Inoculate cell cultures with an appropriate volume of tissue suspension or swab supernatant and add equal volume? Of maintain media (Without FBS).

Incubate cell cultures for 45 minutes at 37Ëšc with 5% Co2. Add remaining media.

Incubate them at 37Ëšc for 5-7 days with periodic examination of cytopathic effect (CPE).

End of the incubation Period, CPE will be recorded and results confirmed by HA tests. Negative results go through 2nd passage + HA .Finally, Results recorded after 2nd passage.

Positive samples are typed by HI tests (see below).


Traditionally it remains 'Golden Standard Method'.

It achieves quite the sensitivity of virus isolation in cell culture.

Theoretically at least, a single viable virion present in specimen can be grown cultured cells.

Thus, it is expending millions of virions.

It is only the technique that can detect unexpected, unidentified, unforeseen virus.

Even, discover entirely new agent.

It is the only technique producing a supply of live viruses for further examination such as drug sensitivity testing, characterisation of new virus, to produce diagnostic antigen and antibody.

Also, cells can be stored for years with liquid nitrogen.

So, cell culture is the best to replace Eggs.


Prepare a lysis solution of 10µl of mercaptoethanol per 1ml of RLT buffer. For each sample, 600 µl lysis solutions is needed.

Take a 200 µl samples in eppendorf tube.

Add 600 µl lysis solution to each sample.

Leave samples to lyse in the dark for approximately 1hour at room temperature. After lysis briefly vortex at high speed.

Sub typing Agents

HI test (Haemagglutination inhibition test):

Dilute reference HA antigens (H1, H3, etc) to a concentration of 8 HA units (HAU) per 50 µl in 0.01MPBS, pH7.standardise unknown influenza A viruses to contain 8HAU in 50 µl

Conduct a back titration for all unknown isolates and the H subtype antigens to assure that the correct HAU are present. The back titration is performed as described in the HA procedures except the six well plates used instead of eleven.

Treat each reference serum with RDE( receprtor desroting enzyme) ; add 50 µl to 200 µl RDE.. Incubate 12-18hrs in a 37.c water bath. Add 150 µl 2.5% sodium citrate solution and heat inactivate at 56.c for 30 minutes. Combine 200 µl treated sample and 25 µl.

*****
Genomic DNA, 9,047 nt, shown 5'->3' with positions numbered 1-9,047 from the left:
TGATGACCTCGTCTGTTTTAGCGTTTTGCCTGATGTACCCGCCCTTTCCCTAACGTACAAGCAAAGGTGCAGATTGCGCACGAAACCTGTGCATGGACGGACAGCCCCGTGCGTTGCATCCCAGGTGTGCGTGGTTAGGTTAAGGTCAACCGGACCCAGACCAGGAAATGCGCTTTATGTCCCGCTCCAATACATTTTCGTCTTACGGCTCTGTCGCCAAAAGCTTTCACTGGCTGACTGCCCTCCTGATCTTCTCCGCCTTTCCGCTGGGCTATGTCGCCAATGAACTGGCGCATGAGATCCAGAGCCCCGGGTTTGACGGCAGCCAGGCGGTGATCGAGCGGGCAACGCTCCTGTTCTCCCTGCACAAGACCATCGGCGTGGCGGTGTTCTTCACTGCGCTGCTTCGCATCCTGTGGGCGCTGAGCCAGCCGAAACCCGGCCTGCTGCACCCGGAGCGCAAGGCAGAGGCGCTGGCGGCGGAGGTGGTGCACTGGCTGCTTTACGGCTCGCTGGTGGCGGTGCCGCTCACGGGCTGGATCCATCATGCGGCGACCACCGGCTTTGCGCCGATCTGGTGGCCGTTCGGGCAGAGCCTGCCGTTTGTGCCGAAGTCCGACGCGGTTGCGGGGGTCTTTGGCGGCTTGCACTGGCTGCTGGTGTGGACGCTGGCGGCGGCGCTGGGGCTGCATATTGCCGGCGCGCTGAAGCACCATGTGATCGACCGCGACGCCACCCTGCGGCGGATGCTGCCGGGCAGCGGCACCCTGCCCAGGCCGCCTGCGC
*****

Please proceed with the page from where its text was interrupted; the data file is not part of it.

Currently, the various virus detection techniques available are embryonated chicken egg test, using different cell lines and RT- PCR. All these techniques) have different sensitivity for virus detection. They have various merits and demerits. One of the recent paper claims that Caco2 cell lines are more sensitive than Egg method. The big question arises for this type of techniques is that "Are they really detecting virus at reasonable level?"

Traditional techniques for virus detection are not reasonable in terms of time, expense, ethical issue and for the various types of viruses. For this reason, Scientists are looking for best method of virus detection and have started to look at culture media and RT-PCR techniques.

In UK, currently free available influenza virus testing to primary customer at VLA funded by government is not assured for long time period.

2.4 Rediscovery and recent research (similar such as tech comparison)

In most of the laboratory people are using egg inoculation technique, cell cultures (using various cell lines, Generally MDCK cell lines), RT- PCR. But due to the improvements, we have a CaCo2 cell line which shows more sensitivity than MDCK whereas RRT - PCR shows better sensitivity than others.

3.0 Aim of experiment

The aim of experiment was to compare of various techniques in the diagnosis of swine influenza virus (particularly in UK). Four different types of techniques were used against three different types of viruses to compare speed, simplicity, sensitivity, specificity, and expense. It was expected that sensitivity of cell culture method is quite good than ECE method and RRT- PCR better than those.

3.1 ECE

Materials: All the samples were pre collected and stored them safely at VLA for other experimental purpose.

3.2 Cell lines


3.2.1 MDCK


3.2.2 CACO2

3.3 RRT-PCR (M gene

2.5 Results:

Isolation of pandemic H1N1 in UK

The best method is the one who can fulfil prerequisite:






2.6 Discussion:

2.7 Interpretation

The site from virus was isolated

Isolation of virus from several cases

Knowledge of virus

Various elements needed for virus

Reference: - interesting about various techniques. virus and various technique - Pictures/ Images… - techniques comparison on dengue